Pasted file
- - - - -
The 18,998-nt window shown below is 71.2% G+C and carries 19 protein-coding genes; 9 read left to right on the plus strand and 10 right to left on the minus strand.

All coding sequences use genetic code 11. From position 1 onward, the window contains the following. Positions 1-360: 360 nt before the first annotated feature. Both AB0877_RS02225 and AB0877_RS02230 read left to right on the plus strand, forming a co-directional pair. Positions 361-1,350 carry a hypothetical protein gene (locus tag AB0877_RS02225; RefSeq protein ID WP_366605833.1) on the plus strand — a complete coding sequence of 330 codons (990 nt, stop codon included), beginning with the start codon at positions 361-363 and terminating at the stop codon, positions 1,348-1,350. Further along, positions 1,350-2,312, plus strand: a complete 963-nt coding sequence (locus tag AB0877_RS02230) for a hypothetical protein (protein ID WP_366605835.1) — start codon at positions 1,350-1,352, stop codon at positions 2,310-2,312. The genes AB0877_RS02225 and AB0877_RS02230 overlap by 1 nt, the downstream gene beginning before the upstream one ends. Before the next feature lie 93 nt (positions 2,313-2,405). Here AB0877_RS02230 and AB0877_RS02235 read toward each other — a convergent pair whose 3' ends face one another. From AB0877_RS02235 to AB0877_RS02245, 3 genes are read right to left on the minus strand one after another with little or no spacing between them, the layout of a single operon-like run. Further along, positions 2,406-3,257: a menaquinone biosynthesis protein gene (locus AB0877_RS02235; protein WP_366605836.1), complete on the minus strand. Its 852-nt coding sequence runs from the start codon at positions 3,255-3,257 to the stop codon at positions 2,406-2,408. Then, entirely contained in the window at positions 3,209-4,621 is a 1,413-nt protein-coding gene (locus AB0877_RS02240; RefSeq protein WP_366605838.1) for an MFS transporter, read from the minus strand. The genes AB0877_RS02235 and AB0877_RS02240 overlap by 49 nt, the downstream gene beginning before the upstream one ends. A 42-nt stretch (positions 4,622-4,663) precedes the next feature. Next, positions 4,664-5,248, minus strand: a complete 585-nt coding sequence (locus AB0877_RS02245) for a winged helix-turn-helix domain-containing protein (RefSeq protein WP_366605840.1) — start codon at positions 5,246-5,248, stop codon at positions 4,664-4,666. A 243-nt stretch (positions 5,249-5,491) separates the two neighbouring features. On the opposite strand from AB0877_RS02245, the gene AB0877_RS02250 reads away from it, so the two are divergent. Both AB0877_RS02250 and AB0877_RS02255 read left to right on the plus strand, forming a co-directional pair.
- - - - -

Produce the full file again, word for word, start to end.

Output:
The 18,998-nt window shown below is 71.2% G+C and carries 19 protein-coding genes; 9 read left to right on the plus strand and 10 right to left on the minus strand.

All coding sequences use genetic code 11. From position 1 onward, the window contains the following. Positions 1-360: 360 nt before the first annotated feature. Both AB0877_RS02225 and AB0877_RS02230 read left to right on the plus strand, forming a co-directional pair. Positions 361-1,350 carry a hypothetical protein gene (locus tag AB0877_RS02225; RefSeq protein ID WP_366605833.1) on the plus strand — a complete coding sequence of 330 codons (990 nt, stop codon included), beginning with the start codon at positions 361-363 and terminating at the stop codon, positions 1,348-1,350. Further along, positions 1,350-2,312, plus strand: a complete 963-nt coding sequence (locus tag AB0877_RS02230) for a hypothetical protein (protein ID WP_366605835.1) — start codon at positions 1,350-1,352, stop codon at positions 2,310-2,312. The genes AB0877_RS02225 and AB0877_RS02230 overlap by 1 nt, the downstream gene beginning before the upstream one ends. Before the next feature lie 93 nt (positions 2,313-2,405). Here AB0877_RS02230 and AB0877_RS02235 read toward each other — a convergent pair whose 3' ends face one another. From AB0877_RS02235 to AB0877_RS02245, 3 genes are read right to left on the minus strand one after another with little or no spacing between them, the layout of a single operon-like run. Further along, positions 2,406-3,257: a menaquinone biosynthesis protein gene (locus AB0877_RS02235; protein WP_366605836.1), complete on the minus strand. Its 852-nt coding sequence runs from the start codon at positions 3,255-3,257 to the stop codon at positions 2,406-2,408. Then, entirely contained in the window at positions 3,209-4,621 is a 1,413-nt protein-coding gene (locus AB0877_RS02240; RefSeq protein WP_366605838.1) for an MFS transporter, read from the minus strand. The genes AB0877_RS02235 and AB0877_RS02240 overlap by 49 nt, the downstream gene beginning before the upstream one ends. A 42-nt stretch (positions 4,622-4,663) precedes the next feature. Next, positions 4,664-5,248, minus strand: a complete 585-nt coding sequence (locus AB0877_RS02245) for a winged helix-turn-helix domain-containing protein (RefSeq protein WP_366605840.1) — start codon at positions 5,246-5,248, stop codon at positions 4,664-4,666. A 243-nt stretch (positions 5,249-5,491) separates the two neighbouring features. On the opposite strand from AB0877_RS02245, the gene AB0877_RS02250 reads away from it, so the two are divergent. Both AB0877_RS02250 and AB0877_RS02255 read left to right on the plus strand, forming a co-directional pair.